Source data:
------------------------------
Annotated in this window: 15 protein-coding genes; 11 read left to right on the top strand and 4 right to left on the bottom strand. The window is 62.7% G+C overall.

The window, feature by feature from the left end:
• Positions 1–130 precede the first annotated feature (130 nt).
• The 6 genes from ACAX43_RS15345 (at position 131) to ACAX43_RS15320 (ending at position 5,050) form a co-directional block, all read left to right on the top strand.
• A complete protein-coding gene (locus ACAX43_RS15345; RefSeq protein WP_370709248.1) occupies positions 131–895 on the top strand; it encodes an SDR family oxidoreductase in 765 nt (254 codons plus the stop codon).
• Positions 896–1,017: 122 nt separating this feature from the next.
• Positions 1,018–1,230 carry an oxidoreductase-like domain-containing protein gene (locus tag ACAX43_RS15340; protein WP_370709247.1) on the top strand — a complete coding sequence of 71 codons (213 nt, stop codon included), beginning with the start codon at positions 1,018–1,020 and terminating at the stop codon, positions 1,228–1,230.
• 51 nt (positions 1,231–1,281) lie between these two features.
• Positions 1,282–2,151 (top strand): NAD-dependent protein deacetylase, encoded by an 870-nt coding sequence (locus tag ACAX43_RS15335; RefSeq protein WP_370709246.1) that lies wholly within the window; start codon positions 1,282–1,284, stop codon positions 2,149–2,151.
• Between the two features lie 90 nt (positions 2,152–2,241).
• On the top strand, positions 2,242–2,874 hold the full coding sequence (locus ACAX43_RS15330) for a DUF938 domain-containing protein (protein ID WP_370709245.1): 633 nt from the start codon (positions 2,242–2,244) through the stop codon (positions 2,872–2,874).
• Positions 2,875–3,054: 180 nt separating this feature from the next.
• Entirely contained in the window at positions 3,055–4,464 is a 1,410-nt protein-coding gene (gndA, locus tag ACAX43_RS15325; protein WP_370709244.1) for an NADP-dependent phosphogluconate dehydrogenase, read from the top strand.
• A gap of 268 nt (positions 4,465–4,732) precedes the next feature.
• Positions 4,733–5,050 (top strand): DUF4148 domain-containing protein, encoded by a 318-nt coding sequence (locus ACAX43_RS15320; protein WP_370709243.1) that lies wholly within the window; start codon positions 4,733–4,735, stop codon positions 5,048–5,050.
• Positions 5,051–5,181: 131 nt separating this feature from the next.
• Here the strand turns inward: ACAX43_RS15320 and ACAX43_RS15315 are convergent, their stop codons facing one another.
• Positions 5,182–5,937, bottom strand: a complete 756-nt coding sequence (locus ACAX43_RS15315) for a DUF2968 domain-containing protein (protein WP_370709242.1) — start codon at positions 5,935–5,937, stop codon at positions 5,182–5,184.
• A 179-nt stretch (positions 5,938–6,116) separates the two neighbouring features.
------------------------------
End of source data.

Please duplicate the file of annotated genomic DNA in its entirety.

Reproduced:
Annotated in this window: 15 protein-coding genes; 11 read left to right on the top strand and 4 right to left on the bottom strand. The window is 62.7% G+C overall.

The window, feature by feature from the left end:
• Positions 1–130 precede the first annotated feature (130 nt).
• The 6 genes from ACAX43_RS15345 (at position 131) to ACAX43_RS15320 (ending at position 5,050) form a co-directional block, all read left to right on the top strand.
• A complete protein-coding gene (locus ACAX43_RS15345; RefSeq protein WP_370709248.1) occupies positions 131–895 on the top strand; it encodes an SDR family oxidoreductase in 765 nt (254 codons plus the stop codon).
• Positions 896–1,017: 122 nt separating this feature from the next.
• Positions 1,018–1,230 carry an oxidoreductase-like domain-containing protein gene (locus tag ACAX43_RS15340; protein WP_370709247.1) on the top strand — a complete coding sequence of 71 codons (213 nt, stop codon included), beginning with the start codon at positions 1,018–1,020 and terminating at the stop codon, positions 1,228–1,230.
• 51 nt (positions 1,231–1,281) lie between these two features.
• Positions 1,282–2,151 (top strand): NAD-dependent protein deacetylase, encoded by an 870-nt coding sequence (locus tag ACAX43_RS15335; RefSeq protein WP_370709246.1) that lies wholly within the window; start codon positions 1,282–1,284, stop codon positions 2,149–2,151.
• Between the two features lie 90 nt (positions 2,152–2,241).
• On the top strand, positions 2,242–2,874 hold the full coding sequence (locus ACAX43_RS15330) for a DUF938 domain-containing protein (protein ID WP_370709245.1): 633 nt from the start codon (positions 2,242–2,244) through the stop codon (positions 2,872–2,874).
• Positions 2,875–3,054: 180 nt separating this feature from the next.
• Entirely contained in the window at positions 3,055–4,464 is a 1,410-nt protein-coding gene (gndA, locus tag ACAX43_RS15325; protein WP_370709244.1) for an NADP-dependent phosphogluconate dehydrogenase, read from the top strand.
• A gap of 268 nt (positions 4,465–4,732) precedes the next feature.
• Positions 4,733–5,050 (top strand): DUF4148 domain-containing protein, encoded by a 318-nt coding sequence (locus ACAX43_RS15320; protein WP_370709243.1) that lies wholly within the window; start codon positions 4,733–4,735, stop codon positions 5,048–5,050.
• Positions 5,051–5,181: 131 nt separating this feature from the next.
• Here the strand turns inward: ACAX43_RS15320 and ACAX43_RS15315 are convergent, their stop codons facing one another.
• Positions 5,182–5,937, bottom strand: a complete 756-nt coding sequence (locus ACAX43_RS15315) for a DUF2968 domain-containing protein (protein WP_370709242.1) — start codon at positions 5,935–5,937, stop codon at positions 5,182–5,184.
• A 179-nt stretch (positions 5,938–6,116) separates the two neighbouring features.